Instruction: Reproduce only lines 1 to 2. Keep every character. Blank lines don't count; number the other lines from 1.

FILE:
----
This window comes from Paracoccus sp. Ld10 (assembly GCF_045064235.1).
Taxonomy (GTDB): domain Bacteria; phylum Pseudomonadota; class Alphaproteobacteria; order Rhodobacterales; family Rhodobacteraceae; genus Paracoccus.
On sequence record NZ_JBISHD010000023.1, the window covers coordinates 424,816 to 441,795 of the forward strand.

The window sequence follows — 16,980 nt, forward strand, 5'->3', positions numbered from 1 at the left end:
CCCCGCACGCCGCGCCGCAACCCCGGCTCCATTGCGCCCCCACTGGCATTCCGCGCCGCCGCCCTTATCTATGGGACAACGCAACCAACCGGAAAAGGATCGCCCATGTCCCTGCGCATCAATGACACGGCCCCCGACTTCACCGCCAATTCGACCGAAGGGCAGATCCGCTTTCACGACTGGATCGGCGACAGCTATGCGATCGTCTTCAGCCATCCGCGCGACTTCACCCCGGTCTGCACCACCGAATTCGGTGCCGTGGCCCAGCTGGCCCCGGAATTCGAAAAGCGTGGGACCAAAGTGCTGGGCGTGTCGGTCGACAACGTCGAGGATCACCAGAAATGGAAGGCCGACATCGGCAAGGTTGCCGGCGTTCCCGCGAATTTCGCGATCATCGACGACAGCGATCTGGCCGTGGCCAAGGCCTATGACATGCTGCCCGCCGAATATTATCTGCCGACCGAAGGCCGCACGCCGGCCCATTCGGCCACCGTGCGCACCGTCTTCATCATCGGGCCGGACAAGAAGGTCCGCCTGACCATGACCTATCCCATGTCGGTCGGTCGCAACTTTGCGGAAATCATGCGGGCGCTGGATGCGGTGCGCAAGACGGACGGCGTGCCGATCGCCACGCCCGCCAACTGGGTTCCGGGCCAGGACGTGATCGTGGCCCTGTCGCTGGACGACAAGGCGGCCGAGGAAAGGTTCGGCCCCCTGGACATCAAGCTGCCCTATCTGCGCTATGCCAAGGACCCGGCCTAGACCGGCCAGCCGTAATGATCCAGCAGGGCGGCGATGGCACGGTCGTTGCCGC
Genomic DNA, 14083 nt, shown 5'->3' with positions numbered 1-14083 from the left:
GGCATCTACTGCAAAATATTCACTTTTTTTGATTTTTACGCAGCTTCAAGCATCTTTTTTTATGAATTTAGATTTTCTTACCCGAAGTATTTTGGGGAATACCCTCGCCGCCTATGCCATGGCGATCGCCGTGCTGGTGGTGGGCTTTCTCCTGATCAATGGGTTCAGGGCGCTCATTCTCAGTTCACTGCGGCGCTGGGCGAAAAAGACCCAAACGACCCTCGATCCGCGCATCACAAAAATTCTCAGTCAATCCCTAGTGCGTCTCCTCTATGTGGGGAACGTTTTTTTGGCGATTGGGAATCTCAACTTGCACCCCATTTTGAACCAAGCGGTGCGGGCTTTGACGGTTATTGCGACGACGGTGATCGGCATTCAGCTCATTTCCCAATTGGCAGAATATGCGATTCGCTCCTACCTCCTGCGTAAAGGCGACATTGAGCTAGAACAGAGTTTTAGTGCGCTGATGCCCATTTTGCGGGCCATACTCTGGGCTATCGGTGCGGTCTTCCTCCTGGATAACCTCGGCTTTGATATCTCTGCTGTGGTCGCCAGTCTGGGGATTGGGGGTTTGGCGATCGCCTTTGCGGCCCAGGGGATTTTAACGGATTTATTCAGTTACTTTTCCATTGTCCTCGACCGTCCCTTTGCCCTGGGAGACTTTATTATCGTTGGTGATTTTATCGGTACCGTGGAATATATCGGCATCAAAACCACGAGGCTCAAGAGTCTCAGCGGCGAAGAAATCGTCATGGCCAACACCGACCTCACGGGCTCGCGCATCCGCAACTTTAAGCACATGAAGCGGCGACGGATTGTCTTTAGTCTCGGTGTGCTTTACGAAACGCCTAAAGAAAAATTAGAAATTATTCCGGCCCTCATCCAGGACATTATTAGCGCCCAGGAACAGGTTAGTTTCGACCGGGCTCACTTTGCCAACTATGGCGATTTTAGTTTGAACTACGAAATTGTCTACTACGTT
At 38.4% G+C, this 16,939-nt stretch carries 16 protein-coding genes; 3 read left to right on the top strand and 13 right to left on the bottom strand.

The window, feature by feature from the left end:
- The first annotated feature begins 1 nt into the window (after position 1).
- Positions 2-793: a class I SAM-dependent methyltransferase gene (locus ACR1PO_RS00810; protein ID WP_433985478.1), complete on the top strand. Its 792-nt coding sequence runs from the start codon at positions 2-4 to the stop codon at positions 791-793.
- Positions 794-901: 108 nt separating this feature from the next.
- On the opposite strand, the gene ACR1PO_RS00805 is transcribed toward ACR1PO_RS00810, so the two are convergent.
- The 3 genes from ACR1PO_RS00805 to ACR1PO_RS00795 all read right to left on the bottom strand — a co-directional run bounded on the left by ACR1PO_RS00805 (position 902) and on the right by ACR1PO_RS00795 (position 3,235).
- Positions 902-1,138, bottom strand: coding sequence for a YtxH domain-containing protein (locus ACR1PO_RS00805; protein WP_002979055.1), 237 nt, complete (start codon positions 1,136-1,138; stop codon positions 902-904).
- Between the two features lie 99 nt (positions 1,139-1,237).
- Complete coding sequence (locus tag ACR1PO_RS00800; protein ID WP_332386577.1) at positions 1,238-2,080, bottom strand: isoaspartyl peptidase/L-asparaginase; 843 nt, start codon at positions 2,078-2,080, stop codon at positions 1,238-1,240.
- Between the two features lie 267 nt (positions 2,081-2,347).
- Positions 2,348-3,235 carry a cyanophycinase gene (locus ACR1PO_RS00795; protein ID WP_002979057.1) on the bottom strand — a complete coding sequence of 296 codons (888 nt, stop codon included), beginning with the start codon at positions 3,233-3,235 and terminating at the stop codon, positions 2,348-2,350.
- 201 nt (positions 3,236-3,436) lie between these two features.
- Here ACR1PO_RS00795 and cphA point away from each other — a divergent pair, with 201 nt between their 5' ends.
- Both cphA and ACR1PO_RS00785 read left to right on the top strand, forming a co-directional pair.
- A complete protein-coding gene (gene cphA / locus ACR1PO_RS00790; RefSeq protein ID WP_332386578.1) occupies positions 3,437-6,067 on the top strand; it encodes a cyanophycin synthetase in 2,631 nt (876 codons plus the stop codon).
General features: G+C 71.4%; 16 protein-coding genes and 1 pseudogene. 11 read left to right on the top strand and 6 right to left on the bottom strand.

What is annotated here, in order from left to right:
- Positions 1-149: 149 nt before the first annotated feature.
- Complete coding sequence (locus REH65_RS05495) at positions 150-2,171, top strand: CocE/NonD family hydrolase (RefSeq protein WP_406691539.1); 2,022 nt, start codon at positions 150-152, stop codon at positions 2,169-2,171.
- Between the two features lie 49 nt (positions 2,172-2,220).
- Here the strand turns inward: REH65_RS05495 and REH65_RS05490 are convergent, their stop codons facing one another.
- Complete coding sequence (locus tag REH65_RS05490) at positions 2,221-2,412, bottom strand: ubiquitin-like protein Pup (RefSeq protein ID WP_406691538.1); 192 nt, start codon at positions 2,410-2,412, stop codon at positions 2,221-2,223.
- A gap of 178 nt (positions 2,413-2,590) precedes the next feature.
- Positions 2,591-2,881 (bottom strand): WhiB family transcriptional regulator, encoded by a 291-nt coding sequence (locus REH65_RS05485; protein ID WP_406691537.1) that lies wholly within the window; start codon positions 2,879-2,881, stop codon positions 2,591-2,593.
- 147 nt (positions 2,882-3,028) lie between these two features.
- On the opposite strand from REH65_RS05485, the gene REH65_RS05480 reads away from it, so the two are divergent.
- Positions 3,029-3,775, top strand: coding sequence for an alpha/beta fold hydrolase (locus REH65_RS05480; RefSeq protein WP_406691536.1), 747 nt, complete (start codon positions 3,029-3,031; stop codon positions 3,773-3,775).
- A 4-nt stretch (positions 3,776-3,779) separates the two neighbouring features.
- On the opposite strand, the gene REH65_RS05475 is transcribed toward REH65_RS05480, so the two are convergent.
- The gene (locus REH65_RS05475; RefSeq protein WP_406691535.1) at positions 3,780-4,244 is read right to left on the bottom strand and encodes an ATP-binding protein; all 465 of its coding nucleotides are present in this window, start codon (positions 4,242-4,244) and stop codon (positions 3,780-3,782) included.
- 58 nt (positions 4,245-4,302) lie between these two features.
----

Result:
This window comes from Paracoccus sp. Ld10 (assembly GCF_045064235.1).
Taxonomy (GTDB): domain Bacteria; phylum Pseudomonadota; class Alphaproteobacteria; order Rhodobacterales; family Rhodobacteraceae; genus Paracoccus.